A returning ability.

After getting major surgery in 2013, I felt this deep sense of loss. It wasn’t only that I had lost literal parts of my body – an ovary and my appendix – but it was as if something had left me in the midst of anesthesia, surgery, and the aftermath.

After several months, as I was trying to follow a guided meditation that required me to visualize, to imagine myself having roots growing deep into the earth, I realized I was struggling. It felt like I was grasping onto images and they were flitting away and leaving me with fragments of my own thoughts. During an exercise that was supposed to be grounding, I felt like I was floating.

The definition of visualize that I’m going by here is the ability to form – and hold onto – a mental image. There is a New Age concept of visualization – imagining a scenario, outcome, etc to hopefully bring it into fruition; or in personal/spiritual growth terms to explore one’s imagination and unconscious to gain more perspective. I personally believe putting intentions into action, but am skeptical about imagining something into existence. I have definitely used my ability to visualize as a way to explore my own personal process.

Back to my post-surgery experience: I could still imagine, I could still create. My ability to visualize wasn’t gone, exactly, but it felt like I had left a piece of it somewhere. Before my surgery, it was as if I could journey deep, and access pieces of my unconscious and beyond. It came easily to me, it helped me connect to my spiritual practice. Afterward, it felt as though I was swimming upstream.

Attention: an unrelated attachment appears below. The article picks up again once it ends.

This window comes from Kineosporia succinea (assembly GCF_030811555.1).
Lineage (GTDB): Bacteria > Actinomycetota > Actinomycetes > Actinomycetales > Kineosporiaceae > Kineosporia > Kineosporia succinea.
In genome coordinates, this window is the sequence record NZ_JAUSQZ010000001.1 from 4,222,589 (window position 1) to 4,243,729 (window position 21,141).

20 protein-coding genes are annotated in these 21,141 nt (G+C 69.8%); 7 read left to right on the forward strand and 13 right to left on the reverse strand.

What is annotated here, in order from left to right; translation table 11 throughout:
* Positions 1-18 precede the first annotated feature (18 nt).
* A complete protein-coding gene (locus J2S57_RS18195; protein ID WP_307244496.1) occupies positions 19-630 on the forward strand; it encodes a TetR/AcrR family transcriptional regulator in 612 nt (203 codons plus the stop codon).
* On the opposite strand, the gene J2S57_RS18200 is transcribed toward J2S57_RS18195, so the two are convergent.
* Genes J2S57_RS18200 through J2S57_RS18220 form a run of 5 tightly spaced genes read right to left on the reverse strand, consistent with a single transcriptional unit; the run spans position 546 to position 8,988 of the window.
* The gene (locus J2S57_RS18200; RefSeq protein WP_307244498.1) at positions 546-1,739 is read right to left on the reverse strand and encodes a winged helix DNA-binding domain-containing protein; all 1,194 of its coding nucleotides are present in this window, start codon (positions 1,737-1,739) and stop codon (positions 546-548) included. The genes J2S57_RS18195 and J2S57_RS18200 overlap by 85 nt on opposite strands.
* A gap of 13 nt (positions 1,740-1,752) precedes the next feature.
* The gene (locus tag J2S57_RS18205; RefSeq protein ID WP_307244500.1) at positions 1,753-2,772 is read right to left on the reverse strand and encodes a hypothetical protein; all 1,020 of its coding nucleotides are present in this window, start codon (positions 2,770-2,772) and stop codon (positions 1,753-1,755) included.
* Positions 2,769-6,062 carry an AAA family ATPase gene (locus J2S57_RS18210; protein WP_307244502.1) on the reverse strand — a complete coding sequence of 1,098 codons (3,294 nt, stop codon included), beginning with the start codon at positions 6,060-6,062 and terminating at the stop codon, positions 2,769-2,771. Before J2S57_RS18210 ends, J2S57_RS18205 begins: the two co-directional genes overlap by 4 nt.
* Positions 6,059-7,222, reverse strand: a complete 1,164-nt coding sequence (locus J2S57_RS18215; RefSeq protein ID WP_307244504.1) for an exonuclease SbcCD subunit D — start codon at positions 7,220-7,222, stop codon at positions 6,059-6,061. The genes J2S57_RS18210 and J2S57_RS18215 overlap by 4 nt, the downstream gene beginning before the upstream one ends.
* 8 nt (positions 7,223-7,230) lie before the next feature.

In late 2014, I took a yoga class that included a Yoga Nidra exercise at the end. I’m sure that the yoga teacher intended the exercise to be calming, as it was a Yoga for Anxiety class. However, as she led us through connecting with our emotions and our bodies, I felt myself tense, and then a sense of panic began to grow. I couldn’t access the images she was suggesting. I wanted to disconnect, wanted to be anywhere but there. I was able to distract myself enough to get through the class, but it made me realize how things had changed.

In the past few months, as my sensory world integrates more and more, I’ve found myself experimenting with visualization, and notice that images are coming much more easily. My occupational therapist recently asked me to do an exercise where I imagined a flashlight and described it to her – and I was able to hold the image in my mind and describe it.

I’m a little cautious now – my increasing ability to visualize again feels precious, sacred. It’s kind of like recovering from having a sprained ankle or wrist – it’s such a relief to use it again, but I don’t want to overdo it. There’s part of me that wants to close my eyes, see what I can imagine and if I can hold the images and go farther, deeper. There’s another part of me that just wants to nurture this part of myself, hold onto it, explore it tenderly, continuing to allow it to return and grow.

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